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Ryan Gosling and Harrison Ford in a promo image for ‘Blade Runner 2049’. Source

Blade Runner 2049 will be too big to fail and that’s a guarantee. With the amount of star power in front of and behind the camera this sequel is a guaranteed financial success. Stars Harrison Ford, Ryan Gosling and Jared Leto are critical darlings and director Denis Villeneuve as well as director of photography Roger Deakins are both highly acclaimed filmmakers. The issue is simple: if Rick Deckard is a Replicant then how has he survived long past his sell-by date? His being human easily solves the problem but blows away that fog of mystery that made the original so captivating. Anything other than a well-thought out story without any easy cop-outs will feel like an insult to Ridley Scott’s genre-defining film.

The sub-genres of science-fiction are complex ranging from the space opera of Star Wars to the speculative realism of Looper. Blade Runner falls into the dystopian genre of cyberpunk popularised by writer William Gibson. Essentially a noir film wrapped up in blinking LEDs and cybernetic prosthetics before being stuck under a neon light, Blade Runner took the cyberpunk concept and ran with it. The world of Scott’s film feels complete as if it keeps going once you stop watching. Even as George Lucas was preparing to wrap up shooting Return of the Jedi, Ridley Scott was giving us a glimpse at a very near future in a place not so far away. This glimpse is perhaps one of the most stunningly visual pieces of art in cinematic history.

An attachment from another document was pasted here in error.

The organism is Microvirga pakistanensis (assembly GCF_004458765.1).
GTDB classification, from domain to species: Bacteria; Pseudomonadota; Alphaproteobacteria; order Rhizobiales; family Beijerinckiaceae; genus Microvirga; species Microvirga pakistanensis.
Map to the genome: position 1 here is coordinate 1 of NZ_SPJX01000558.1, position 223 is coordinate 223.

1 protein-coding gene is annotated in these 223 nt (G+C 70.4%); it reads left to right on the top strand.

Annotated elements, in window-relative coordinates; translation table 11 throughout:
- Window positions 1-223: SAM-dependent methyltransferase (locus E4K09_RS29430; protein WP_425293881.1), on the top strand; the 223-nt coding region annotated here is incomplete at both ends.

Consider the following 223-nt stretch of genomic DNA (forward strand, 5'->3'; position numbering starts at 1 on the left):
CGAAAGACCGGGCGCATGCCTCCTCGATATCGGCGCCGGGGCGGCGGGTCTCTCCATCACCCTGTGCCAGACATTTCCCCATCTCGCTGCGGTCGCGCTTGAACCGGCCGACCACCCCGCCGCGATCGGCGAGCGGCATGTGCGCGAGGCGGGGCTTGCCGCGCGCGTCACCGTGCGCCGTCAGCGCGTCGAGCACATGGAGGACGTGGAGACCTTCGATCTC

Blade Runner opens with a shot of the Los Angeles skyline. Skyscrapers stand side by side with enormous chimneys spouting flame into the eternal smog that blankets the atmosphere. Shades of orange, black and blue dominate the film. Light fighting a losing war against the dark both literally and metaphorically. The split shadows of a venetian blind imprison Deckard in a moral quandary echoing the noir masterpieces of the post-war era. The poetry of Roy Batty’s “Tears in rain” speech (written by Hauer himself) echoes long after the credits roll. All the while Vangelis’ BAFTA nominated score drones and shimmers in the background. Blade Runner’s meditative mood and visual fortitude have influenced the likes of Drive, Her, and countless others, but Blade Runner exists in a different league.

Technology is not something to be feared once it is used in the right way. Things like flying cars, cures and space travel don’t need to be feared. Things like nuclear weapons, super viruses, and psychotic genetically engineered Replicants should come with a healthy dose of fear. The terror on Rick Deckard’s face as he squares off against Roy Batty or any one of his three companions is evident. The Replicants are stronger and faster than he is, capable of killing him with ease. Rick Deckard, like any sane human or Replicant, fears death more than anything else. He fears his own death and the death of his Replicant love interest Rachael (Sean Young). When his partner Gaff (Edward James Olmos) shouts to him “It’s too bad she won’t live, but then again, who does?” Deckard decides that even if his memories are manufactured he must fight for something and as we march inexorably towards that future depicted in Blade Runner then perhaps that will to fight is something to hope for.